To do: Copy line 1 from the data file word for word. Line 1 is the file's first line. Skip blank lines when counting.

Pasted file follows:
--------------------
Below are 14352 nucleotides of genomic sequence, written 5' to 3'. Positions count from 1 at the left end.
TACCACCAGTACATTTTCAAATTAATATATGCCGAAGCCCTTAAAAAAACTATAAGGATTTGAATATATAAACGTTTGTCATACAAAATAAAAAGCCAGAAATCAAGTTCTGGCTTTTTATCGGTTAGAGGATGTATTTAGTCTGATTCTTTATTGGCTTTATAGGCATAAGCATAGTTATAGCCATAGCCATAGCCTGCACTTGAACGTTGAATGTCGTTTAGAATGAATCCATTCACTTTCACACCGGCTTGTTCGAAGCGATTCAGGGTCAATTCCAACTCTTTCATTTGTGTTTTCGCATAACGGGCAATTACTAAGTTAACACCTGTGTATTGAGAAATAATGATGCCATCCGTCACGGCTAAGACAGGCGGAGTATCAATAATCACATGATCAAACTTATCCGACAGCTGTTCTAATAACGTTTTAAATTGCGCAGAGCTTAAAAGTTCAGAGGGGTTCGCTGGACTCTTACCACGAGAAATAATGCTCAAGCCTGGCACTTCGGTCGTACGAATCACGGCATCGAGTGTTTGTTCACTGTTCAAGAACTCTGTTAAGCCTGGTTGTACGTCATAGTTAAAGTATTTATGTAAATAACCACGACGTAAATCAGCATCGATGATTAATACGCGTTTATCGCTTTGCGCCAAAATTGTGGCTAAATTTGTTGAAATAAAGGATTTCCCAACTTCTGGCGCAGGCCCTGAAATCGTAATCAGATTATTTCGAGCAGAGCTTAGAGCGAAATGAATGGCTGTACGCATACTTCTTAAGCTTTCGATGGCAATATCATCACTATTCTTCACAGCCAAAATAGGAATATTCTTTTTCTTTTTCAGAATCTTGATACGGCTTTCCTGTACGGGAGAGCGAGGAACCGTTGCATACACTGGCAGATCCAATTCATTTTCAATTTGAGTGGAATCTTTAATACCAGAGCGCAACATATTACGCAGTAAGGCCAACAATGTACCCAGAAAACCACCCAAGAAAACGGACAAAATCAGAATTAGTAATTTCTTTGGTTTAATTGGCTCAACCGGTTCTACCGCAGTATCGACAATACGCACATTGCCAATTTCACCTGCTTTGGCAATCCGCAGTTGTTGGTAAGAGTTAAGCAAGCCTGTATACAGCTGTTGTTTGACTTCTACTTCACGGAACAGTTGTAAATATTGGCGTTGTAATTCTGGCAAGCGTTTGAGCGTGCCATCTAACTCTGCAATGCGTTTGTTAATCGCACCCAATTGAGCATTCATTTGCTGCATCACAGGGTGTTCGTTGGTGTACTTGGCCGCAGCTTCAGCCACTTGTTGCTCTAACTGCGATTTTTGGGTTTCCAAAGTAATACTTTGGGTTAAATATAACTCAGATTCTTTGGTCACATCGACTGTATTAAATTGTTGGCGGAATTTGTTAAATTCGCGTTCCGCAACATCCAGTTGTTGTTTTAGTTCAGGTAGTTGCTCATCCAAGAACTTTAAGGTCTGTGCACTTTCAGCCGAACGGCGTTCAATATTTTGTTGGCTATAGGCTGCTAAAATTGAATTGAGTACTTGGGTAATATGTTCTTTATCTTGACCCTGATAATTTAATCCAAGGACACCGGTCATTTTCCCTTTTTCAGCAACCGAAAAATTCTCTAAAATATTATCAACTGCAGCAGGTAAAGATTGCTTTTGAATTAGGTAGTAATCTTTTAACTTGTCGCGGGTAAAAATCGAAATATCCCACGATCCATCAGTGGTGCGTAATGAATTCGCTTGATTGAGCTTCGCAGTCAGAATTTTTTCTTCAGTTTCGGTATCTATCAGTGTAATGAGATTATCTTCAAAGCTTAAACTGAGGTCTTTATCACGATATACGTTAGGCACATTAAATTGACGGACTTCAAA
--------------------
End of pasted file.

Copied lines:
Below are 14352 nucleotides of genomic sequence, written 5' to 3'. Positions count from 1 at the left end.